If you were to draw up a sport suited for social distancing, it would be hard to craft something better than golf. Nonetheless, the efforts being taken by the PGA Tour to protect its players, caddies and essential event staff at its events, which have been taking place since mid-June, are extraordinary.

“We have the built-in benefit of playing outdoors across hundreds of acres,” said Andy Levinson, the tour’s senior vice president of tournament administration and the point person on its COVID-19 plans. “We knew we could reasonably practice social-distancing throughout the operation of an event, which is ideal because physical space is our best defense against this virus. But we also have implemented a variety of screening methods.”

From heartbeat-tracking bracelets to mobile testing labs that move from city to city, to something as simple as a text message each morning asking how key people are feeling, the tour has taken a comprehensive approach to its testing procedures. As a result, nine players and caddies have had to withdraw from a total of seven tournaments across six states. Of those, five were detected during pre-tournament screening.

Here is a look at how one professional sports organization has approached its testing and the partners it is working with to make it happen.

Mobile Labs for Every Host Site

For PGA Tour players, caddies and event staff, the testing protocol begins before they travel to the tournament. All essential people receive an at-home saliva test kit that gets shipped to their location. Over Zoom, they perform the test with a medical consultant observing the test to be sure it is collected correctly. By conducting that test, Levinson said, the tour can avoid someone traveling to a tournament site who may be positive. “This is just to know that if you’re going to travel to another city, at least you have some understanding that you won’t have to test positive there and ultimately have to isolate,” he said.

Sanford Health’s mobile testing units have allowed the PGA Tour to keep events going in different host cities each week. Photo: Sanford Health

Once players, caddies and those workers who may be in contact with them are on site, testing continues with the help of a mobile lab that the tour has contracted with Sanford Health. The Sioux Falls, South Dakota-based company is a sponsor of a stop on the PGA Champions Tour, so the firm had a connection with the tour. Through the help of three mobile units located inside a tractor trailer (which can move to each tour location, including the Korn Ferry developmental tour and the PGA Champions Tour), the tour can conduct nasal swab testing and get results back in an hour to three hours.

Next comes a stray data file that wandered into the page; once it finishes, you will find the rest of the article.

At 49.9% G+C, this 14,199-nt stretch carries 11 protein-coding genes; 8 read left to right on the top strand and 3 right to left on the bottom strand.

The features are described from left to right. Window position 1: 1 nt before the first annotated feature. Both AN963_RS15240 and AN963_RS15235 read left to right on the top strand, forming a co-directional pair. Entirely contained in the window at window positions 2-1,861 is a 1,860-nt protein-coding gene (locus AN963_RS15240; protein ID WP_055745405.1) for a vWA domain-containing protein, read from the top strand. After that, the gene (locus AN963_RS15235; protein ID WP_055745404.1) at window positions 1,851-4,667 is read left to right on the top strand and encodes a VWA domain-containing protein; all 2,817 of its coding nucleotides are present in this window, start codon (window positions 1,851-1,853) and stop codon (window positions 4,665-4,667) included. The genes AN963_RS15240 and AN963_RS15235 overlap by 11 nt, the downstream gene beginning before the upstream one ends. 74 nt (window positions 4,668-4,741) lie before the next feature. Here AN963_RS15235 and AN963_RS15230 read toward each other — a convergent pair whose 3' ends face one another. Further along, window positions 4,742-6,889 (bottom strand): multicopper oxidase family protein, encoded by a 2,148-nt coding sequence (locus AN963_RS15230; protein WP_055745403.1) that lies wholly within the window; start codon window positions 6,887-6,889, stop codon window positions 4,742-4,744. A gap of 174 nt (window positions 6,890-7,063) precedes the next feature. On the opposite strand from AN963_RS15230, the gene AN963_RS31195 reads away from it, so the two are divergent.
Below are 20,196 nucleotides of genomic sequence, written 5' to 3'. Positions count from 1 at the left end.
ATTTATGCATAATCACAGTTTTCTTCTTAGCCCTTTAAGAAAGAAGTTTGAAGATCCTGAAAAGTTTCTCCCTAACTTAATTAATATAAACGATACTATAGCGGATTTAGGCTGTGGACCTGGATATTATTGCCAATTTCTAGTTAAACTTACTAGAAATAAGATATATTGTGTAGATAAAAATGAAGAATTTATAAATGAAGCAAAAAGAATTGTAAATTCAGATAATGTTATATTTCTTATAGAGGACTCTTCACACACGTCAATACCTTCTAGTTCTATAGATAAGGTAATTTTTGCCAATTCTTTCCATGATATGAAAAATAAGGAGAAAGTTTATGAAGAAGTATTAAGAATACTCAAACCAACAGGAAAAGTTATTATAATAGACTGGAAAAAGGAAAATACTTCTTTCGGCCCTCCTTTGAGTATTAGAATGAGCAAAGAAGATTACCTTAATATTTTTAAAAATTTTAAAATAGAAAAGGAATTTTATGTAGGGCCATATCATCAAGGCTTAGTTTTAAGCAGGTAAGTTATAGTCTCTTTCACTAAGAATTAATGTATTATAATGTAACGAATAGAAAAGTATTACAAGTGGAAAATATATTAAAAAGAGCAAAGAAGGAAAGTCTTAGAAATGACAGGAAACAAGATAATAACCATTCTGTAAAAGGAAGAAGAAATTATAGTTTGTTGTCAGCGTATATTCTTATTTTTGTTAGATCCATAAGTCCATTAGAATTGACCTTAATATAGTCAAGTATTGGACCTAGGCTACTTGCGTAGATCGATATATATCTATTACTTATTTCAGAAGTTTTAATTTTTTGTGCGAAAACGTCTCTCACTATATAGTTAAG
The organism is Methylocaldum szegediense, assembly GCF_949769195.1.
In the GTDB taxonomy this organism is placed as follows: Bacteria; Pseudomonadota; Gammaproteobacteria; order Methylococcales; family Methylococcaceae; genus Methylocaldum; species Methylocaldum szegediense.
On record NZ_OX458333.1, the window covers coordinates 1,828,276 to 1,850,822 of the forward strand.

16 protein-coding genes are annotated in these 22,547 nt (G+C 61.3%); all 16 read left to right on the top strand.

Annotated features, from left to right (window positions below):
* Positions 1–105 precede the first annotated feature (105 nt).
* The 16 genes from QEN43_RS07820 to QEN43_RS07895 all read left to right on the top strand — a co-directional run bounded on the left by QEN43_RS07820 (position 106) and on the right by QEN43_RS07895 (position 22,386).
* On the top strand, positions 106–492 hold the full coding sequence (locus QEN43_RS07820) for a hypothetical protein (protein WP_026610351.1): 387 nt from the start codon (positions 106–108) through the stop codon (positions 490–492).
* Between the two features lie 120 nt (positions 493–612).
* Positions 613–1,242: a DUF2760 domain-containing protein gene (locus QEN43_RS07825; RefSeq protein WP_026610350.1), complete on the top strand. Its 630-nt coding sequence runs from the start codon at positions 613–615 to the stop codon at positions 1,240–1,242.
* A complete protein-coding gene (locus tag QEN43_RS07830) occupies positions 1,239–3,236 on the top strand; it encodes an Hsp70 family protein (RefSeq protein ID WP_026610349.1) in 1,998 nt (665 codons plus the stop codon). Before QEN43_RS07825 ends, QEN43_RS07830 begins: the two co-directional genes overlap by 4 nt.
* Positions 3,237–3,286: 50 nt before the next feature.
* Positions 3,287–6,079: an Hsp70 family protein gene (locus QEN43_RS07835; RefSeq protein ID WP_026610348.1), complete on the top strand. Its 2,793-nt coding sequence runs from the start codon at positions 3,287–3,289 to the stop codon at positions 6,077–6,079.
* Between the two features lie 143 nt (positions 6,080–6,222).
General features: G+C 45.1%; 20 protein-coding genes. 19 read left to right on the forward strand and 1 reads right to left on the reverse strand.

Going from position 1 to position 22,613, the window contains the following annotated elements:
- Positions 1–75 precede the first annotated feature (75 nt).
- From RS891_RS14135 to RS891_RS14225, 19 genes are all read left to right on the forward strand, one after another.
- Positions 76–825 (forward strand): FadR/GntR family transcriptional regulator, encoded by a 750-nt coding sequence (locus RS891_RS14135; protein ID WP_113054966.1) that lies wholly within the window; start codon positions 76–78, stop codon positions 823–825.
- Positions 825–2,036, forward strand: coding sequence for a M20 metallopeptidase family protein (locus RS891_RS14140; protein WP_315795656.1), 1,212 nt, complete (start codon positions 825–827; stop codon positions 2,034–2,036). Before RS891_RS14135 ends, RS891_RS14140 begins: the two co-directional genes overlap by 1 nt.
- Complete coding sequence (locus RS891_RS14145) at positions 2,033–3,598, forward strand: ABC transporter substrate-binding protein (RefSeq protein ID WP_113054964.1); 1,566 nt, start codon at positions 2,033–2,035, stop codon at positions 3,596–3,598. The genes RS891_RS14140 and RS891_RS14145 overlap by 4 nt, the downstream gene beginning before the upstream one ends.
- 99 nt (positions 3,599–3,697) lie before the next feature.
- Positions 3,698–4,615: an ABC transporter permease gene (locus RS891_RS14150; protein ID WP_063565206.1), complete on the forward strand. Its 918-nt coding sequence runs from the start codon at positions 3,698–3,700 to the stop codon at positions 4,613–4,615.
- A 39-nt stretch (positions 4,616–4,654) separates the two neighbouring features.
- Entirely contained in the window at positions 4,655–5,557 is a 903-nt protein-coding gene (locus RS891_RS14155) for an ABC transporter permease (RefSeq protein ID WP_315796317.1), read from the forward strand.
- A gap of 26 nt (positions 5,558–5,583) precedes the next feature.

Levinson said the units have helped the tour with several challenges that officials had before embarking on the concept of creating a new bubble in every host city. “We were really fortunate to come up with a testing solution that allows us to get our result times back very quickly and also to not utilize local resources,” he said. “Those were two key principles we wanted to follow in developing our plan. Sanford Health reached out to us and said they have these mobile laboratories that we think might be a good solution. As we got into it, we found that this is incredible. It helps us solve both our challenges.”

Players, caddies and staff are only allowed on the tournament site itself once that test comes back negative. After that they are thermal-scanned each time they enter the event site as well, providing another layer of protection.

The Importance of a Two-Question Text

While the mobile lab and multiple rounds of testing are a luxury that only professional sports organizations may be able to afford, another technology the tour is using as a first line of defense is one that all sports organizations may be able to employ.

Healthy Roster’s text offers golfers, caddies and event staff just two questions but has proven effective.

Partnering with Healthy Roster, a Columbus, Ohio-based electronic medical records platform, the tour is using an app that sends a daily text message to each player, caddie and essential event staff before and after they arrive at the event. The text message contains two questions: Have you had a temperature of 100.4 or greater in the last 24 hours? And do you feel sick? A yes answer to either question prompts a dropdown of potential symptoms. And it also triggers a notification to tour officials to investigate further.

“It’s a really effective tool,” Levinson said. “You obviously have to trust people will answer the question honestly, but in this environment we believe everyone is focused on everything they need to. We have had people who have called attention to themselves and have sought medical care and have sought additional testing.”